November 16, 2022 Oncology

Do Cancer Treatments Affect a Pet’s Quality of Life?

Two cats cuddling

Do Cancer Treatments Affect a Pet’s Quality of Life?

November is Pet Cancer Awareness Month. To help raise awareness about veterinary oncology, I am devoting my November blogposts to the topic. Last week, my blogpost highlighted the incredible progress made in veterinary oncology over the last 40 years. Today, I focus on a major concern for pet families affected by cancer: quality of life during cancer treatment.

Most people think of chemotherapy when they think of cancer treatment, but veterinary cancer specialists also use radiation and surgery to treat pets with cancer. Below, I summarize the latest research on quality of life from pet owners whose pets have undergone cancer treatment.

Veterinary Surgical Oncology and Quality of Life

Many pet owners are anxious about cancer treatment for their animal. When their pet’s oncologist recommends surgery, anesthesia is always a concern, especially in dogs and cats that are already sick and often of an advanced age. The good news is that veterinarians take anesthesia administration very seriously – including the Anesthesia and Pain Management team at AMC, led by a board-certified veterinary anesthesiologist. We use strict protocols before, during, and after every surgical procedure to ensure safe and effective anesthesia for our patients.

Tilo’s quality of life while receiving cancer treatment was made even better by his good friend Murphy. (Photos by Claire Shanley.)

Hemangiosarcoma of the spleen is a tumor that frequently requires emergency surgery because of internal bleeding. A survey of dog owners whose dogs had a bleeding splenic mass removed gives encouraging information about postoperative quality of life. These owners reported few postoperative complications in their dogs, a rapid recovery and an improved quality of life after splenectomy.

Previously, I have written about another surgical procedure for treatment of cancer, limb amputation, and pet owners’ satisfaction with the outcome of that surgical procedure.

Veterinary Radiation Oncology and Quality of Life

AMC has been treating pets with radiation therapy since the early 1990s. Our fourth radiation therapy machine just had its ribbon cutting ceremony. Anesthesia is again a common concern for pet owners since each treatment requires a short general anesthesia. However, in a strong endorsement of radiation therapy for dogs, 94% of dog owners reported the radiation treatments were better than expected for their pet. This is based on surveying dog owners before, during and after their dogs were treated with radiation.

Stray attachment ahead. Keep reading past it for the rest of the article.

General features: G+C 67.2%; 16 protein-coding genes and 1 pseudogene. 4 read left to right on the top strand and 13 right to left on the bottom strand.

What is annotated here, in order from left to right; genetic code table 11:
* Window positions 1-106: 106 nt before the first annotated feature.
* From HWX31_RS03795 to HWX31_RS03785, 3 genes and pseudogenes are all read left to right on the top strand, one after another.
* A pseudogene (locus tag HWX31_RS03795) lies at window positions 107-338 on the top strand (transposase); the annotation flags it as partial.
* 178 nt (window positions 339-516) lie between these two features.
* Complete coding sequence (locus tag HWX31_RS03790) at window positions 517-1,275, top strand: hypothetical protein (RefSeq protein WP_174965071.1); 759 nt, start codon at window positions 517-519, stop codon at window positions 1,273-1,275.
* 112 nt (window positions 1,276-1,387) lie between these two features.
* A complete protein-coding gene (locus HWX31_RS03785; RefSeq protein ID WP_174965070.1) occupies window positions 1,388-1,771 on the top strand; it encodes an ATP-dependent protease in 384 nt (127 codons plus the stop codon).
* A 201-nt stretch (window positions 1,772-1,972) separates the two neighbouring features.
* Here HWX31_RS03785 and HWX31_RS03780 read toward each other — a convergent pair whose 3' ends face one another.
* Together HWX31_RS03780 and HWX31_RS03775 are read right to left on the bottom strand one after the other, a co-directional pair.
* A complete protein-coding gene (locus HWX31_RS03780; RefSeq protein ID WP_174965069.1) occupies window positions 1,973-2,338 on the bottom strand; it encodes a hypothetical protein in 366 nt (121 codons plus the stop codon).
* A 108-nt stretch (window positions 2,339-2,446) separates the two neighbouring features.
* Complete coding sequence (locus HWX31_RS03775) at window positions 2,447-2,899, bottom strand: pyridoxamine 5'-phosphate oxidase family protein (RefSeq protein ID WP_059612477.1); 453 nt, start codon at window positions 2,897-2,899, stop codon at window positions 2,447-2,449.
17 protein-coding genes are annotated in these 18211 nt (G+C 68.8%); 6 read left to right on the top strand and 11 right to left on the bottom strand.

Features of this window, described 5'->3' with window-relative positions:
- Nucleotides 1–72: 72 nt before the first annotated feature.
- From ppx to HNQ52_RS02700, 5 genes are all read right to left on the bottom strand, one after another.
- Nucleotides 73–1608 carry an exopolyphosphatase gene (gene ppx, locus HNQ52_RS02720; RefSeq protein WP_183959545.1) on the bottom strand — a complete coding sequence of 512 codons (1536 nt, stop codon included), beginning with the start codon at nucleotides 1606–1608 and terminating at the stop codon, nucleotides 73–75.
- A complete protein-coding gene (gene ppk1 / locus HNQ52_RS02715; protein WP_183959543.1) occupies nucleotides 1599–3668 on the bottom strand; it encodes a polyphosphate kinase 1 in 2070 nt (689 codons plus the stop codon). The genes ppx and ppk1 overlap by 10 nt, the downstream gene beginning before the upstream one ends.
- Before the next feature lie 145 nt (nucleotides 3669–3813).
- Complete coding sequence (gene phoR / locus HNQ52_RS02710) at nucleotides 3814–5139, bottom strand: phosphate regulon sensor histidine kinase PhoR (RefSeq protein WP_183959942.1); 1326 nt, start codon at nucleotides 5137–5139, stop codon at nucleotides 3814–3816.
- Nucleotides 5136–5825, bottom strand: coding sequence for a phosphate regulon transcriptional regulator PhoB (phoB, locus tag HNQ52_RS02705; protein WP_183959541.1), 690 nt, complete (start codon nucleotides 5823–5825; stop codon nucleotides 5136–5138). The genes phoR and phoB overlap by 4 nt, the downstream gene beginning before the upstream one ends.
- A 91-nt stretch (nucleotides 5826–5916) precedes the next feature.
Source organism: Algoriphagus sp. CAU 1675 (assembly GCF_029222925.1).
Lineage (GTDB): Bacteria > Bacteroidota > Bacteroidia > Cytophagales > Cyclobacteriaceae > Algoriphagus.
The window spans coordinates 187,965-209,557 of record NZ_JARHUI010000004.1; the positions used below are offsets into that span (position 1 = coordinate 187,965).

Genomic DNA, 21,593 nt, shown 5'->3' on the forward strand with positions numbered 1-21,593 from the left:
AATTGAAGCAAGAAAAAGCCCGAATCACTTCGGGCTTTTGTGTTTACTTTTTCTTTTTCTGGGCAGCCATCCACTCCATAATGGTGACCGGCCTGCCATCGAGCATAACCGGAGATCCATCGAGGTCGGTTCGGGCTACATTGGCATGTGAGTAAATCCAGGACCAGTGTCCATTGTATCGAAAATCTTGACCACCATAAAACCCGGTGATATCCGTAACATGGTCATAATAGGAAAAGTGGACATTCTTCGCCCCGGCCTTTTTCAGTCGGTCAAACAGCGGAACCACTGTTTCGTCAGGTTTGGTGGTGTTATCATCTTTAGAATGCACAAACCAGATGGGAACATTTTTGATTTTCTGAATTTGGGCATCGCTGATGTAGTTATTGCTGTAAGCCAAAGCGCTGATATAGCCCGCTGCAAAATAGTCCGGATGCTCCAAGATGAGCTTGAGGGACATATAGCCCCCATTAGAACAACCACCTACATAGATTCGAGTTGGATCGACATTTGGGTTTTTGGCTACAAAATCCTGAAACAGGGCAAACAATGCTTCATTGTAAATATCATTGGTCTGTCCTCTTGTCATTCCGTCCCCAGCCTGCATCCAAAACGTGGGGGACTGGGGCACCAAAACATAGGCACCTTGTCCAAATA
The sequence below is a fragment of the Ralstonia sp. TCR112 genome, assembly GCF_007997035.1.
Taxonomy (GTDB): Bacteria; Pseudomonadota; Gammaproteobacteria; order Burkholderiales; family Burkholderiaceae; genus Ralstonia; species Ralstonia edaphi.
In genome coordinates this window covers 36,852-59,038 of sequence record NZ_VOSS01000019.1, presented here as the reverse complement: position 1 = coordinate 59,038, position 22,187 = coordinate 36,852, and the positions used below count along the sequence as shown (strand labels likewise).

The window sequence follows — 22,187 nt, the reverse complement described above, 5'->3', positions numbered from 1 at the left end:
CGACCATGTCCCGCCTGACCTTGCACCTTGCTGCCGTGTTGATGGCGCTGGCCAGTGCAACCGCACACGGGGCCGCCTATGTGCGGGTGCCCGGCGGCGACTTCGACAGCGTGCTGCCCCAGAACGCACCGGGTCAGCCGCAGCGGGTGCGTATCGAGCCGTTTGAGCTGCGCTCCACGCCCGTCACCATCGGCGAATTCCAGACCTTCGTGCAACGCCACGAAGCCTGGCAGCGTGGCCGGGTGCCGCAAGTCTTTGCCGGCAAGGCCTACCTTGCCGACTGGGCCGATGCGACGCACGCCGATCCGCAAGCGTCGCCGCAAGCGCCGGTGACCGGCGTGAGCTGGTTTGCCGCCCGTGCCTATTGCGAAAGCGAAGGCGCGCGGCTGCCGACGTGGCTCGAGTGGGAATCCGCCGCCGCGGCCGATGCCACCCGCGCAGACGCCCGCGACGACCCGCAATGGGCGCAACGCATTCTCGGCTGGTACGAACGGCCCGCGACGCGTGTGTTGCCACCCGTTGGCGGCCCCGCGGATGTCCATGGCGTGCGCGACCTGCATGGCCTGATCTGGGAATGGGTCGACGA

Veterinary Chemotherapy and Quality of Life

In a survey of pet owners whose pets received chemotherapy drugs, owners typically observed minimal side effects. Pet owners reported their pets lived longer with an improved quality of life due to the chemotherapy treatments. Additionally, multi-drug chemotherapy treatments were not associated with lower quality of life when compared to single-drug chemotherapy treatments.

Still Not Convinced? Talk to Other Pet Owners

If this data is not convincing about the positive impact of cancer treatment in pets, or if you are still concerned about your pet’s quality of life during cancer treatment, ask your pet’s oncologist if you could talk to someone whose pet has gone through a similar treatment protocol. Or search for neighborhood and disease-specific support groups on Facebook. I have found a conversation with someone in a similar situation to be very helpful to worried pet families.

Tags: anesthesia, cancer, chemotherapy, hemangiosarcoma, Oncology, pet cancer, quality of life, Radiation Oncology, surgical oncology, veterinary medical onocology, veterinary oncology, veterinary radiation oncology, veterinary surgical oncology,

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